symmetric monoidal (∞,1)-category of spectra
A 2-monad is a monad on a 2-category, or more generally a monad in a 3-category. This concept manifests at varying levels of strictness:
For a strict 2-monad (which classically is called a simply a “2-monad”), the 2-category $K$ is a strict 2-category, the functor $T:K\to K$ is a strict 2-functor, and the transformations $\mu$ and $\eta$ are strict 2-natural transformation?s and satisfy their laws strictly. This is the same as a $Cat$-enriched monad. Strict 2-monads live naturally in strict 3-categories.
For a fully weak 2-monad, $K$ is a weak 2-category (such as a bicategory), $T$ is a weak (aka pseudo) 2-functor, and $\mu$ and $\eta$ are pseudo natural transformations that satisfy their laws up to specified isomorphisms satisfying coherence conditions. Weak 2-monads live naturally in fully weak 3-categories (or tricategories)
In between we have various notions that are sometimes called pseudomonads. For instance, we could require $K$ to be a strict 2-category and $T$ a strict 2-functor, but $\mu$ and $\eta$ only pseudo natural. This sort of pseudomonad lives naturally in a Gray-category.
One can consider various 2-categories of algebras/modules for a 2-monad, depending on whether the algebras satisfy their laws strictly or weakly, and whether the morphisms commute with the algebra structure strictly or weakly.
At the strictest level, for a strict 2-monad $T$ we can consider the $Cat$-enriched Eilenberg-Moore category, which consists of strict algebras (see algebra over a monad), strict morphisms, and strict transformations between these. In 2-categorical literature, it is usually denoted $T Alg_s$. Many common types of structure on categories are specified by strict algebras for a strict 2-monad, but usually the strict morphisms are too strict.
There are three types of weak morphism: pseudo (which preserve the structure up to a specified coherent isomorphism), lax (which preserve it up to a noninvertible transformation) and colax or oplax (for which the transformation goes the other direction). See lax morphism for further discussion. With strict algebras and these various types of morphism, we obtain 2-categories $T Alg$ (the pseudo case), $T Alg_l$, and $T Alg_c$ for lax and colax respectively. One can also define an F-category of strict and lax morphisms together (or strict and pseudo, or pseudo and lax), and a double category which includes both lax and colax morphisms.
For example, ordinary (non-strict) monoidal categories are the strict algebras for a strict 2-monad $T_{MC}$ on $Cat$, but usually we care about pseudo, lax, and oplax monoidal functors rather than strict ones. Strict monoidal categories are the strict algebras for a different strict 2-monad $T_{StrMC}$ on $Cat$.
We can, however, also consider pseudo algebras for a 2-monad; see pseudoalgebra for a 2-monad. If the 2-monad is not strict, then this is usually the only sensible course. Pseudoalgebras for a strict 2-monad $T$ usually give an “unbiased” weaker notion of the structure specified by $T$. For example, the pseudoalgebras for $T_{StrMC}$ are, not ordinary monoidal categories, but unbiased monoidal categories. (It is true, however, that the 2-category $Ps T_{StrMC} Alg$ of unbiased monoidal categories and strong monoidal functors is strictly 2-equivalent, i.e. Cat-enriched equivalent, to the 2-category of ordinary biased monoidal categories and strong monoidal functors.)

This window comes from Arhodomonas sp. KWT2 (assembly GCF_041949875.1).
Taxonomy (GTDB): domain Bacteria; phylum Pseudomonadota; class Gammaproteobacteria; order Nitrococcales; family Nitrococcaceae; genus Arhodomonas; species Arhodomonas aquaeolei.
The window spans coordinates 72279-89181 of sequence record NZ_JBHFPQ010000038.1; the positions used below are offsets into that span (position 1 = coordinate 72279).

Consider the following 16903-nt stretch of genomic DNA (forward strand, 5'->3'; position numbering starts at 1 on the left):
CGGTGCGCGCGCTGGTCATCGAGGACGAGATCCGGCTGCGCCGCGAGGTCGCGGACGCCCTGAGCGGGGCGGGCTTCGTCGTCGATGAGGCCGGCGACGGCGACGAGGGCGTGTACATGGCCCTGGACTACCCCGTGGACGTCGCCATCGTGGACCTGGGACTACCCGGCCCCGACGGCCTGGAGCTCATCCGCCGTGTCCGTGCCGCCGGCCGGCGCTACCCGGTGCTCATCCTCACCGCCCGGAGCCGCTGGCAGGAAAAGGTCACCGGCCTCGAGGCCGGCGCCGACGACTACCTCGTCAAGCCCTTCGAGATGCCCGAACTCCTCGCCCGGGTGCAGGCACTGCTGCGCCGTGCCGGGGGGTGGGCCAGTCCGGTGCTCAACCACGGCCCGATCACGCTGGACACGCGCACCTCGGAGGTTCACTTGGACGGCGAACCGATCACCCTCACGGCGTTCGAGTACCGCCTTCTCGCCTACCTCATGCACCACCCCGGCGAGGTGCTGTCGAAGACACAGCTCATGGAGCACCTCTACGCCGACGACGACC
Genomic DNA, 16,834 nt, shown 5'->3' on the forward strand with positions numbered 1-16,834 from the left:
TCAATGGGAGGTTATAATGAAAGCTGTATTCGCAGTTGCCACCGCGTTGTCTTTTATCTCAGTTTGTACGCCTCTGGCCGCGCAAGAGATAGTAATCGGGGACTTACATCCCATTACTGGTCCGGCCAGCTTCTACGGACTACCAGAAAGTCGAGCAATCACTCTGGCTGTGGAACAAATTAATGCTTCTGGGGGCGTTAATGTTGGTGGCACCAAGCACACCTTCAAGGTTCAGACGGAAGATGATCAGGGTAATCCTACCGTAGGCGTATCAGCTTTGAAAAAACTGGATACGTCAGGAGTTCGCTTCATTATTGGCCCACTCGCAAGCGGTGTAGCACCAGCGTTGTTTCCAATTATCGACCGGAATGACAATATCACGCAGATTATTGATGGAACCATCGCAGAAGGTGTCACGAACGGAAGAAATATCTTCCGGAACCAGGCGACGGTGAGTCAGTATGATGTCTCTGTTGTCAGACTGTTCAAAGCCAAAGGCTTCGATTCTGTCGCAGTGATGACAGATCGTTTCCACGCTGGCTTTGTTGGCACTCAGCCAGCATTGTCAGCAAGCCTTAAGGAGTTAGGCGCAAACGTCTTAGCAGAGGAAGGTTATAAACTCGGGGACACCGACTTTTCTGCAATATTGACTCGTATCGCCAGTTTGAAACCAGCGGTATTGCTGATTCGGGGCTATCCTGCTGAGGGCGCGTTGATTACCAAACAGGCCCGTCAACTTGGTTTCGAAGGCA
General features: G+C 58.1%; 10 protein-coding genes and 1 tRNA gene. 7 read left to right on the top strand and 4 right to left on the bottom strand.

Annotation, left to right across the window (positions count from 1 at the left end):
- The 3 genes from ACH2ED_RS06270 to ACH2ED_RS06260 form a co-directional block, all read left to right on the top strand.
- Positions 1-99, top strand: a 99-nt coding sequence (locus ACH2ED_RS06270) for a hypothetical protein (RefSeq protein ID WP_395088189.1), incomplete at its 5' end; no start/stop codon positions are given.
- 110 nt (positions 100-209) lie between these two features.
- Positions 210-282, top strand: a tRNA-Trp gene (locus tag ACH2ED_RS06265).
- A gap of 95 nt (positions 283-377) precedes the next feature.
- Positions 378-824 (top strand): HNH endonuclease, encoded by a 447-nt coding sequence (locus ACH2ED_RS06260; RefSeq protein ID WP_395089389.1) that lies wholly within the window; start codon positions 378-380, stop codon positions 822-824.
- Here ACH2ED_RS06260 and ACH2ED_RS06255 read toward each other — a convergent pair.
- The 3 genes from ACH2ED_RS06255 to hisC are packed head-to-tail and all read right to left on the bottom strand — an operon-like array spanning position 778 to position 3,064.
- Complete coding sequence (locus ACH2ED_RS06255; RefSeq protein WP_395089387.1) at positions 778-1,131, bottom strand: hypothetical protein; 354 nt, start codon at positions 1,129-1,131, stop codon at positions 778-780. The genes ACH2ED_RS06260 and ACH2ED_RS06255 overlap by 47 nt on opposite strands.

There are also 2-monads that specify property-like structure. For instance, there is a 2-monad whose algebras are categories with finite products. Actually, its algebras are categories equipped with specified finite products, the strict morphisms of these algebras preserve these specified finite products on the nose, and the pseudo morphisms preserve them in the usual sense of “preserving finite products.” In this case, every functor between algebras is an oplax morphism, since there is always a canonical comparison map $F(A\times B) \to F(A)\times F(B)$.
2-monads (particularly on Cat) are also sometimes called doctrines, with the intuition in mind that they are an “algebraic theory” of structure on a category just as a monad (on $Set$) is an algebraic theory of structure on a set. However, this use of terminology is arguably at variance with the original intuitive meaning of “doctrine.”
A strict 2-monad $T$ has an underlying monad $T_0$, such that strict $T$-algebras and strict $T$-morphisms are the same as $T_0$-algebras and $T_0$-morphisms. (This is a special case of the the general theory of underlying ordinary categories for enriched categories.) Moreover, if a strict 2-category $A$ admits powers or copowers with the interval category, then any monad on its underlying ordinary category $A_0$ has at most one enrichment to a strict 2-monad. Thus, in this case “being a 2-monad” is a mere property of a monad; see the “unicity” paper of John Power below.
2-monad/ doctrine
R. Blackwell, G. M. Kelly, and A. J. Power, Two-dimensional monad theory, Jour. Pure Appl. Algebra 59 (1989), 1–41
F. Marmolejo, Doctrines whose structure forms a fully faithful adjoint string, Theory and Applications of Categories 3 (1997), 23–44. http://www.tac.mta.ca/tac/volumes/1997/n2/3-02abs.html
S. Lack, A coherent approach to pseudomonads, Adv. Math. 152 (2000), 179–202. (ps)
Max Kelly and Steve Lack, On property-like structures, Theory and Applications of Categories 3 (1997) 213–250. http://www.tac.mta.ca/tac/volumes/1997/n9/3-09abs.html
Stephen Lack, Homotopy-theoretic aspects of 2-monads (arXiv:math/0607646)
Stephen Lack, Codescent objects and coherence, JPAA 175 (2002), 223–241.
I. J. Le Creurer, F. Marmolejo, E. M. Vitale, Beck’s theorem for pseudo-monads, J. Pure Appl. Algebra 173 (2002), no. 3, 293–313.
John Power, Unicity of enrichment over Cat or Gpd, Appl. Categ. Struct. 2009, 1–7.